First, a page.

The Police Professional Liability Policy in this case obligated the Insurer to pay on behalf of the Insured "Loss which the Insured is legally obligated to pay as a result of a Claim…for a Law Enforcement Wrongful Act…." A Law Enforcement Wrongful Act is defined in the policy as "an actual or alleged act, error or omission, neglect or breach of duty by an Insured: (1) which arises out of and is committed during the course and scope of Law Enforcement Activities, or (2) which arises out of the ownership, maintenance and use of Premises by the Insured for the purpose of conducting Law Enforcement Activities; and which results in Personal Injury, Bodily Injury or Property Damage." Law Enforcement Activities is defined in the policy as "law enforcement-related duties conducted by any Insured for or on behalf of the Named Insured…." The plaintiff rests his claim on the "neglect or breach of duty by an Insured" arising out of Law Enforcement Activity or the use of Premises by the Insured for such Activity.

         However, the alleged accident did not arise out of the use of a scheduled Premise as identified in the policy itself. The language therein is clear that Premises is defined as "the location in ITEM 1. of the Declarations, " "any jail, holding cell or lock-up facility, owned or leased by, and operated by, the Named Insured at the location designated in ITEM 1. of the Declarations, " and "any other location specifically scheduled in an Endorsement to this Policy." ITEM 1. on the Declarations page provides the address of 200 Court Street, Suite 100, Ville Platte, Louisiana. Endorsement PGU 1043 to the policy lists 415 West Cotton, Ville Platte, Louisiana, as additional covered Premises. The facts are not in dispute that the subject accident, which occurred at an automobile repair shop located at 412 South Soileau Street, Ville Platte, Louisiana, did not occur at either of the scheduled locations identified in the policy.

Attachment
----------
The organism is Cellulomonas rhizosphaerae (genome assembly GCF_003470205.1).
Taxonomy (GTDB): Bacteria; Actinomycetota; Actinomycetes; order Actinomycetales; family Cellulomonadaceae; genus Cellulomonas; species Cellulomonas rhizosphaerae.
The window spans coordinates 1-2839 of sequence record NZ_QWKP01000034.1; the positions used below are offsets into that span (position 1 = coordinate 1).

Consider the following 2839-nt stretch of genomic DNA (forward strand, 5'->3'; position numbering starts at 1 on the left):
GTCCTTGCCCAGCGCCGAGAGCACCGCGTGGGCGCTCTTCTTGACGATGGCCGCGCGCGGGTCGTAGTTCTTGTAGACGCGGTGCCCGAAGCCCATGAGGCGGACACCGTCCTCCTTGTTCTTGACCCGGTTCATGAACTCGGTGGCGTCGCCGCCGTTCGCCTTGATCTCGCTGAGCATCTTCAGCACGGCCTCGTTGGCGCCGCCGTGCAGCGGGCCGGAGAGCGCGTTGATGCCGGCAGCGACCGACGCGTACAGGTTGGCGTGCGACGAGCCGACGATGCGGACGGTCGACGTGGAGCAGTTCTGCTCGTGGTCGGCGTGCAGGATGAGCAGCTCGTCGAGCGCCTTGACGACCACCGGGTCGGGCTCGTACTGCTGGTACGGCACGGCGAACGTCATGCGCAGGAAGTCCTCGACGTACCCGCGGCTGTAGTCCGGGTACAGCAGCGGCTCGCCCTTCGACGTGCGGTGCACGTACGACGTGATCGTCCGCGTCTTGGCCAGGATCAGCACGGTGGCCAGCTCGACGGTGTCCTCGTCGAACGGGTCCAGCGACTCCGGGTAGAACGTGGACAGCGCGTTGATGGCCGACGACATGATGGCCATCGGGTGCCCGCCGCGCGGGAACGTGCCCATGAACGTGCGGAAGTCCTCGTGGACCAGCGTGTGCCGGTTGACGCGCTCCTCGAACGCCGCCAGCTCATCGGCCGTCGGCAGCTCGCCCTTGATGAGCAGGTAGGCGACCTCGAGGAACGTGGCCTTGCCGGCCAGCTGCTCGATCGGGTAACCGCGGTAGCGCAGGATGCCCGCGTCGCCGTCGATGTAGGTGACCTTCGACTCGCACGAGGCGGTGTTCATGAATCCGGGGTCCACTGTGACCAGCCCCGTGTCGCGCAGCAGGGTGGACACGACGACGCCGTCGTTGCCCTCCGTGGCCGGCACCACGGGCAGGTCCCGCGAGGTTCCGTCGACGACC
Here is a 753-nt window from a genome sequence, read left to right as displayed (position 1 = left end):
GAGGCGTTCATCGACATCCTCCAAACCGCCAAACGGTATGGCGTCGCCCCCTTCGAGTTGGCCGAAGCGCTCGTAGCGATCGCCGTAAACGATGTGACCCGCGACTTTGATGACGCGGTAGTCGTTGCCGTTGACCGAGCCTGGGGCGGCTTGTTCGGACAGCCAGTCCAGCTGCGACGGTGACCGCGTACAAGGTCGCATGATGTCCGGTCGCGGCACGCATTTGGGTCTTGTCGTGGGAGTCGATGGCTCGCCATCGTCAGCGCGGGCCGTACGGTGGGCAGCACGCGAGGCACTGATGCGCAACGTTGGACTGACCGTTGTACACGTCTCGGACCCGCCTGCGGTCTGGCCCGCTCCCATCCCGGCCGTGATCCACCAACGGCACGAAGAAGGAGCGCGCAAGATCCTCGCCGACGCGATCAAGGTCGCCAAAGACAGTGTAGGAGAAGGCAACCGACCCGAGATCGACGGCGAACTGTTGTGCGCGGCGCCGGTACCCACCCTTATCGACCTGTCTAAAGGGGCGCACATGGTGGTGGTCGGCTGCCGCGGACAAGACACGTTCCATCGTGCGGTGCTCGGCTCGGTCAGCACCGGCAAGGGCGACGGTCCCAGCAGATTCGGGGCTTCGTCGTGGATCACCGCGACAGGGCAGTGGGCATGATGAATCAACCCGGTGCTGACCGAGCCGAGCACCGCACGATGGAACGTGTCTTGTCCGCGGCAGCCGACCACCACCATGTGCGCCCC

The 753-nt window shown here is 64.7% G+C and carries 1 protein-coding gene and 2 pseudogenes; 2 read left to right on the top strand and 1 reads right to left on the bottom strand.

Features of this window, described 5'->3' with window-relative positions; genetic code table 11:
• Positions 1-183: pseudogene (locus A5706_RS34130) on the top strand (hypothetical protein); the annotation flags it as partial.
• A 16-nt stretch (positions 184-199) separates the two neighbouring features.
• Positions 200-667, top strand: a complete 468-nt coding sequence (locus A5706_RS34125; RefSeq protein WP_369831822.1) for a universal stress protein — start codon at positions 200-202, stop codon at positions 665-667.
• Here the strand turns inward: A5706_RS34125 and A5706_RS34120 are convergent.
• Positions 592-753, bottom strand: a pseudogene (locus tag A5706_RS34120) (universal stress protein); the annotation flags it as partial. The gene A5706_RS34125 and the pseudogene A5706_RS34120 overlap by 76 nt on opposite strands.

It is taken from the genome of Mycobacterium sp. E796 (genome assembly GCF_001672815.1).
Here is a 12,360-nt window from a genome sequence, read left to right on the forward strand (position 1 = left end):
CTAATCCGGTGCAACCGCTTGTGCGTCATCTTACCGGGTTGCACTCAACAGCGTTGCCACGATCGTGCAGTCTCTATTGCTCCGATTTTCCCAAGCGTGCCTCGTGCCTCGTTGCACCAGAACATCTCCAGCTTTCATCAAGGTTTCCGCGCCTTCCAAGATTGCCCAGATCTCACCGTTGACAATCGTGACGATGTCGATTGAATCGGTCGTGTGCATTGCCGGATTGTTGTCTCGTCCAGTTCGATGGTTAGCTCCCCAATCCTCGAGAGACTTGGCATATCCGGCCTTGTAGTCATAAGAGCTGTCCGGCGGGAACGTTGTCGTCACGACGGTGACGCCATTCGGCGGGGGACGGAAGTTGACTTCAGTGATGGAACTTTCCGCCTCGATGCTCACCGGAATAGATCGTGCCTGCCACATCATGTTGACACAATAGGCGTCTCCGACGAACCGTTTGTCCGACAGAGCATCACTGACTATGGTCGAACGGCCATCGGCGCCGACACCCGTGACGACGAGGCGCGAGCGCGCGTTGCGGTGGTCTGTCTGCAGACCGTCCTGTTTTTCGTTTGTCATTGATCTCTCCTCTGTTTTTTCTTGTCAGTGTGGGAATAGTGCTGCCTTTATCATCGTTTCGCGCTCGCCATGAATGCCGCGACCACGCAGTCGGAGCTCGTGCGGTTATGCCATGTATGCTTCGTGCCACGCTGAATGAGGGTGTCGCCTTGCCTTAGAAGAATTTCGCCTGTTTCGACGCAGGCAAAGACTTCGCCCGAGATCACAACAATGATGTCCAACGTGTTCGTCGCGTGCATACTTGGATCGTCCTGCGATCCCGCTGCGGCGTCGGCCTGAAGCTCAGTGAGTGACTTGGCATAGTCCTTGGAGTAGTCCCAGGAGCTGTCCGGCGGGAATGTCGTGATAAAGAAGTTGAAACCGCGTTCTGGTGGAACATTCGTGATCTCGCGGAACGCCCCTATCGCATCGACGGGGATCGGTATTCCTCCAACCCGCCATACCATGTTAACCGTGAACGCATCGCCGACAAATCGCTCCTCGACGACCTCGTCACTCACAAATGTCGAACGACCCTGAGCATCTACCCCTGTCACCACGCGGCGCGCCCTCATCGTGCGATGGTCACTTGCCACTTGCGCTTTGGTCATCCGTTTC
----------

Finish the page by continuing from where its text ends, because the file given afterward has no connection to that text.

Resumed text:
Additionally, the policy specifically excluded "Personal Injury or Bodily Injury to an employee of the Insured arising out of and in the course and scope of employment by the Insured…." Personal Injury and Bodily Injury were elsewhere restricted to injuries "alleged against an Insured by an entity or person who is not an Insured…." The plaintiff admitted in his petition that he was employed as a deputy sheriff, was an employee of the Sheriff's Department, and was injured while in the course and scope of his employment at the Sheriff's Department automobile repair shop. Applying the ordinary and prevailing meaning of employee, we find the plaintiff was clearly an employee of the Sheriff's Department and thus an Insured under the policy. Therefore, the plaintiff's claims are not covered by the policy's definition of Bodily Injury and the specific provision excluding coverage for Bodily Injury. The lower courts erred in finding ambiguity in these provisions.

         In sum, the subject policy did not provide coverage for injuries sustained by an Insured or an employee of the Named Insured while in the course and scope of his employment, nor did it provide coverage for injuries that did not arise out of Law Enforcement Activities or out of the use of Premises listed on the Declarations page or in any endorsement of the policy. Therefore, under the clear and unambiguous language of the policy, the injuries sustained by the plaintiff in the course and scope of his employment at a location not listed in the policy would not be covered by the policy. The rulings of the ...